- Data Structure attribute contains information about the structure of data inside the files and can be of three types namely a) File Structure (file has no specific structure and it can be treated as a stream of bytes). b) Record Structure (file consists of a list of records, with each record having a fixed number of fields). c) Page Structure (file is organized into pages).
- Transmission Mode attribute denotes the method in which FTP gives data to the underlying TCP layer. It can take three values, namely a) Stream Mode (file data is delivered as a stream of bytes) b) Block Mode (FTP splits the file into blocks and gives it to TCP along with a block number and block size header). c) Compressed Mode (data is compressed and then given to TCP).
Typical Organization of FTP implementations
- Control Process
- Data Transfer Process
As shown in the diagram above,
- The User Interface sub-layer at the client provides the necessary end user interface commands to connect to remote FTP servers and transfer files. At the server end, usually, it is only required to start the FTP server service without the need for additional user interface commands.
- The Control Process sub-layer is present at both the client and server ends. While the client-end Control process takes care of the processing required for sending Request commands for different services over the control TCP connection, the server-end Control process takes care of processing and sending appropriate Response commands.
The Control Process Sub-layer at both ends work together to take care of processing related to the following services:
- Client Authentication using commands like USER, PASS etc., for client user authentication.
- Sending File Read and File Write Requests to the server by the client end using commands like RETR, STOR etc. and corresponding replies from the server end.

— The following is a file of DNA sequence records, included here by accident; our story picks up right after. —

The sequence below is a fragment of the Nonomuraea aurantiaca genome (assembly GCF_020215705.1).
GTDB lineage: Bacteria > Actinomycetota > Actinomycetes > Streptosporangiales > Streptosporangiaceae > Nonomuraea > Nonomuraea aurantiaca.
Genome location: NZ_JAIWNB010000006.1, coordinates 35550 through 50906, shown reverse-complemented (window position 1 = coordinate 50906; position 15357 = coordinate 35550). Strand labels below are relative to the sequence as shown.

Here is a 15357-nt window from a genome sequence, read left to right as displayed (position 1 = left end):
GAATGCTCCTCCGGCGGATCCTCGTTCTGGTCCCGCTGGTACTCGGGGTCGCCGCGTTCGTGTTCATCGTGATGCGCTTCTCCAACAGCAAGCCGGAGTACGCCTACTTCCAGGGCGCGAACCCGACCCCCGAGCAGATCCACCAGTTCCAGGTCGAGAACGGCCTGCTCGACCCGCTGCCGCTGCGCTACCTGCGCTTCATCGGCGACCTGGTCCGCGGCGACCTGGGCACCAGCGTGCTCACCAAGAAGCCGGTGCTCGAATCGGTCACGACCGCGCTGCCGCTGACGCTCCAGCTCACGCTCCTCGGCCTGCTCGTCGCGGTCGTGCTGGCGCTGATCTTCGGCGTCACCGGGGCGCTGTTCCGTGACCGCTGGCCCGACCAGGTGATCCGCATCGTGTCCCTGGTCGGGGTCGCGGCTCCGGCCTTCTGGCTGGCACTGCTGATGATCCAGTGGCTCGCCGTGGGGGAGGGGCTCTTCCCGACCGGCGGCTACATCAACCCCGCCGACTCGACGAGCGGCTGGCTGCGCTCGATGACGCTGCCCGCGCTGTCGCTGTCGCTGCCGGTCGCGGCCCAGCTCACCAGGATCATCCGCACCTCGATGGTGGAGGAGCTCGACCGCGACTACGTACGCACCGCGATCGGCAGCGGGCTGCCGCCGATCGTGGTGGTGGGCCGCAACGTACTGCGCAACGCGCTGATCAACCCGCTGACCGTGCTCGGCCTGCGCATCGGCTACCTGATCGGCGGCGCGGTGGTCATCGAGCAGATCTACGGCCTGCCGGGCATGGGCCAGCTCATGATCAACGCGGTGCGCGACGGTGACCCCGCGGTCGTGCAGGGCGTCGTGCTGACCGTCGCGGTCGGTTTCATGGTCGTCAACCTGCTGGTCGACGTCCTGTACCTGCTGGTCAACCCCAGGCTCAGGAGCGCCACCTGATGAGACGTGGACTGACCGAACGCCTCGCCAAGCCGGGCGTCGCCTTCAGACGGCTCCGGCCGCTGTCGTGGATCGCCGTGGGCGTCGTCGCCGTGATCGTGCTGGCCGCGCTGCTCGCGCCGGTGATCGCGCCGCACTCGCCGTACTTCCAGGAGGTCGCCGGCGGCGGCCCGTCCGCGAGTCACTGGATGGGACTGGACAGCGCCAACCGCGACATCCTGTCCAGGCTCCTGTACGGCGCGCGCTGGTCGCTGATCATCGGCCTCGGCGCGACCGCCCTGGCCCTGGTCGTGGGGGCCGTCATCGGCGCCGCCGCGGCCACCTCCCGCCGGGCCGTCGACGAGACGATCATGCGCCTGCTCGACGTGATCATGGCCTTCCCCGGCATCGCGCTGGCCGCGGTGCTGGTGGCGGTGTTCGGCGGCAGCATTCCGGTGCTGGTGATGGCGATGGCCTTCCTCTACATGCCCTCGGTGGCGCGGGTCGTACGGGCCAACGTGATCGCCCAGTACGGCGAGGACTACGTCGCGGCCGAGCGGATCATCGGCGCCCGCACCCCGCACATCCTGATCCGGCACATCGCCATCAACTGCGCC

- Communicating the TCP socket end ports for data connections using the PORT and PASV commands (active/passive modes).
- Opening and closing a separate TCP data connection for each file transfer.
- Controlling the File type, Data Structure and Transmission Mode parameters through commands like TYPE, STRU and MODE, before the actual file transfer.
- File management activity commands like LIST, CWD (for listing a directory’s contents, for checking the current working directory at the server end etc.)
- The Data Transfer Processes at the client and server ends (peers) take care of the processing required for the actual file transfers. It is used for getting a file from the server (reading operation) and also for putting a file onto the server (writing operation). The files are split and carried inside TCP segments. The segment size is decided by TCP, based on the path MTU.
- While the control connection is always initiated by the FTP client end, data connections can be initiated either by the client (passive mode) or by the server (active mode) based on firewall policies at the client and server ends
Thus FTP is able to offer a reliable file transfer mechanism between remote computers using the above principles.